Author ORCID Identifier

Date of Award


Document Type

Thesis (Ph.D.)

Department or Program

Engineering Sciences

First Advisor

Weiyang Li

Second Advisor

Jifeng Liu

Third Advisor

William Scheideler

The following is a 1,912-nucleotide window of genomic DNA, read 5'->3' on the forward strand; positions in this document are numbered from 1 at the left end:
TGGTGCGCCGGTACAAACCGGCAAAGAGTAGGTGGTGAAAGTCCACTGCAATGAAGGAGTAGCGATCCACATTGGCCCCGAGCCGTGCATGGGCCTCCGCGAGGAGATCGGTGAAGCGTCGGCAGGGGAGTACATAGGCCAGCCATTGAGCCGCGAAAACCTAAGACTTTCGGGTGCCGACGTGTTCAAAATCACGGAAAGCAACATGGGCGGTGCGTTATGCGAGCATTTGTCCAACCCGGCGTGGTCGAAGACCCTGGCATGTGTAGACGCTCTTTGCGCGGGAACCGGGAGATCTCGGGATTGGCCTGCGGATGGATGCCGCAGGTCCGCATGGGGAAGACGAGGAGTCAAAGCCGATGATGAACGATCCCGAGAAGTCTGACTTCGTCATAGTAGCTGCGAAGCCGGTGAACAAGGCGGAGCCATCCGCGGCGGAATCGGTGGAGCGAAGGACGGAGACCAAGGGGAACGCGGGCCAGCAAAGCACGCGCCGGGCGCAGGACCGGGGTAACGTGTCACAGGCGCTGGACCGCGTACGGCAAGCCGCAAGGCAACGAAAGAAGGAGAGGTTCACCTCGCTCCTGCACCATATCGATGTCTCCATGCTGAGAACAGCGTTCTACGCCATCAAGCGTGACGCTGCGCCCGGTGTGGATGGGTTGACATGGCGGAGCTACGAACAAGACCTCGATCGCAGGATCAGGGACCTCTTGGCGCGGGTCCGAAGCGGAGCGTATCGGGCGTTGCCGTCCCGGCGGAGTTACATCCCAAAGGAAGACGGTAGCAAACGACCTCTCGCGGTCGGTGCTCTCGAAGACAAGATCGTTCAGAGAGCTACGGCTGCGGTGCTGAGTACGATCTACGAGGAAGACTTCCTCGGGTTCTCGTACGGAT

Batteries have been in increasing demand over the last decade for portable electronic devices, electric vehicles, and grid-scale energy storage systems. While the electrode materials define the characteristic features of a battery system, the composition of the electrolyte is of critical importance and needs to be engineered for different battery systems to ensure superior electrochemical performance. In this thesis, the basic functionality and fundamental mechanism of the electrolytes in battery systems are first introduced. Then, three major electrolyte engineering strategies are demonstrated, including electrolyte composition formulation, electrolyte-electrode component modification, and function-oriented electrolyte design. Firstly, the low-temperature capacity restraint of lithium metal batteries is addressed by introducing an electrolyte additive that constructs a robust solid-electrolyte interphase layer on the surface of lithium metal electrodes. Secondly, solid-state electrolytes paired with nano-architectured sodium sulfide/carbon composite cathodes in sodium sulfur batteries are demonstrated, which effectively prevent the shuttling of polysulfides and alleviate the capacity decay over cycling. Lastly, the contact issue at the electrode/electrolyte interface in all-solid-state sodium sulfur batteries is tackled by the design and synthesis of a novel solid-state sodium thiophosphate electrolyte.

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